If the rocks are wet from rain, it could be very easy to slip as you climb up or down. And if you slip, it could be very easy to take a tumble of a modest few hundred feet – yikes.
Likewise, don't attempt Breakneck in the early spring or late fall if you suspect there might be any snow or ice along the rocks. Keep in mind that weather varies in the mountains. Even if you don't see snow around the base of the summit, that doesn't mean there isn't any 1,000 feet in the air.
There's no way around it: Breakneck Ridge is a challenging hike. At the same time, it's a fairly short hike considering the distance.
Budget yourself between three or four hours (or more if you want to explore other trails).
Four hours should give you enough time to leisurely climb the rocks and wander down the path on your way back. If you're up for it, you could even climb Sugarloaf in the same (long) day!
As mentioned above, this hike has grown almost too big for its britches.
Breakneck Ridge used to be a laid-back trail for hiking enthusiasts. Now, you might have trouble making your way through the crowds should you plan to hike on a weekend.
The Trail Conference recommends hiking during the week to avoid the weekenders. Not only does it make for a better hiking experience, but it's much safer too. Think about it: it's easier to trip and fall when you're wading through crowds of hikers.
Packing for Breakneck Ridge
It's not exciting, but it's important to make sure you pack properly for any hike – especially Breakneck Ridge. This hike is difficult and volunteer first responders have to rescue people from Breakneck every year. In most cases, people get lost and don't have the proper supplies to get by longer than they expect.
The simplest way to prepare for your hike is to ensure your bag is filled with the right supplies. For Breakneck Ridge, this includes:
Pack plenty of water for everyone hiking. Since Breakneck runs along the river, you could also pack a LifeStraw or water purifying tablets.
You know the drill: small bandages, alcohol wipes, medical tape, and some kind of mild painkiller. With Breakneck, you don't want to risk climbing over rocks and boulders with a bum hand so pack some decent sized bandages.
Sunscreen is a must – even on cloudy days. Make sure to bring it with you too in case you get lost somewhere.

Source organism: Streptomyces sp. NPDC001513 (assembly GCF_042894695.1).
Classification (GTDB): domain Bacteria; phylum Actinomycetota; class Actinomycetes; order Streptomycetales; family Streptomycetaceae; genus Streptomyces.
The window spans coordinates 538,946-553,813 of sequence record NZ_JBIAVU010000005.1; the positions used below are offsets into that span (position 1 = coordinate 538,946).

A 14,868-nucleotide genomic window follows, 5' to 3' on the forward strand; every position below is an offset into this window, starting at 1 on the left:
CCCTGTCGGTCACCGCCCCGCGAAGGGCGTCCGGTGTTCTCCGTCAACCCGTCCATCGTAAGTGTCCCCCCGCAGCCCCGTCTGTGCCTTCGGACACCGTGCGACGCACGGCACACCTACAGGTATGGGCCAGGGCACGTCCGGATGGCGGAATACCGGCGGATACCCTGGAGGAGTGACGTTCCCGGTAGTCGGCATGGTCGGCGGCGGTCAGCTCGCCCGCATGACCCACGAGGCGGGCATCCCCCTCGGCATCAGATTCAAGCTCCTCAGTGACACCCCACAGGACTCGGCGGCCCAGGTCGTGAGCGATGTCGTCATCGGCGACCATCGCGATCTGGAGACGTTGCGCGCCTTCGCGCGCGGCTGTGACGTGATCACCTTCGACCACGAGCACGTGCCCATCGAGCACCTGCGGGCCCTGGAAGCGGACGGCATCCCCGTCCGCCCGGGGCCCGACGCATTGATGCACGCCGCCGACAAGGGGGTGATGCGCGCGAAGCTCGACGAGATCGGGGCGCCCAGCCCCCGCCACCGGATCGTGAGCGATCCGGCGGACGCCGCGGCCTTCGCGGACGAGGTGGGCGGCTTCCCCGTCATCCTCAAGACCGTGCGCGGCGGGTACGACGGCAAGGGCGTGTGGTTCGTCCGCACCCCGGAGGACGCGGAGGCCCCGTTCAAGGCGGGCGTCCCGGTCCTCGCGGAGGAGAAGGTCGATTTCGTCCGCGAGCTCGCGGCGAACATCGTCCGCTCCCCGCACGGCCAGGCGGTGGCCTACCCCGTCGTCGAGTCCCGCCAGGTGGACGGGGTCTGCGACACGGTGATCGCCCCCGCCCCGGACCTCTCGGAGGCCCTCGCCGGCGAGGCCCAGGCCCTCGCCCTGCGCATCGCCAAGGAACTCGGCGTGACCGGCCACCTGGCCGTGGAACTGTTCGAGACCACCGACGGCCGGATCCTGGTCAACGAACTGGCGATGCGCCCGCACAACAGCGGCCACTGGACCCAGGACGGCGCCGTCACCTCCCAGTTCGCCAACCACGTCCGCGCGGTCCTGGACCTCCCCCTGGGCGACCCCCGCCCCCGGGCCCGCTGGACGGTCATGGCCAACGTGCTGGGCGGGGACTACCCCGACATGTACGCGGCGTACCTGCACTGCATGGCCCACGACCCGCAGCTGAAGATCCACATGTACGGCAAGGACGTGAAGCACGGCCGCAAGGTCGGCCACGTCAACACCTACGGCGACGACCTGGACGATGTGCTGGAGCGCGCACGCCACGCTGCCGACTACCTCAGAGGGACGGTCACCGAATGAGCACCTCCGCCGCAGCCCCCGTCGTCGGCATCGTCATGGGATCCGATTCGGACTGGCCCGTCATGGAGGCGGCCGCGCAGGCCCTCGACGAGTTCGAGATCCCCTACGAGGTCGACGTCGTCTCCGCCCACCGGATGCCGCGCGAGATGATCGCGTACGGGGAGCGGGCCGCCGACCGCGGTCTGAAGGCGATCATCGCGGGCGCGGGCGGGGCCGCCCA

You need a compass and you need to know how to use it. And remember to grab a map of the trail. Don't worry, you can find maps of Breakneck Ridge at the trailhead.
Even if you don't get stuck somewhere, you might be glad you brought some extra layers when you're 1,200 feet in the air looking down over the river. And if you do get stuck, you'll be glad you packed a tarp and jacket to protect yourself from the rain.
Everyone's grab-and-go hiking backpack should contain a bright but lightweight flashlight with extra batteries. Solar powered devices might sound like a great way to save the environment but they won't do you much good when you need light at night or on a dark cloudy day.
If you plan to eat after a hike, you might not think to pack adequate food. This can turn into a disaster should you take a wrong turn somewhere. Pack lightweight foods that provide high levels of protein like granola, nuts, or nut-butter sandwiches.
If you know your way around a pocketknife, bring that. If not, grab yourself a multipurpose tool. You can use these for everything from cutting rope to pulling out splinters or debris from wounds.
You'll need something to sanitize the knife should you need to use it for an injury. Dryer lint is perfect due to its lightweight.
Preparing for Your Trip to Breakneck Ridge
As long as it isn't too busy, you shouldn't have trouble finding somewhere to park in the lot at the trailhead along 9D.
Guess what? The way back down is much easier and takes you right back to the parking lot (as long as you don't take a wrong turn and accidentally start climbing Sugarloaf Mountain.)
The trails are marked very well with different colors – red, yellow, and white – which you can easily follow from the map. Happy hiking!
Featured Image: Image: CC 2.0, ScubaBear68, via Wikimedia Commons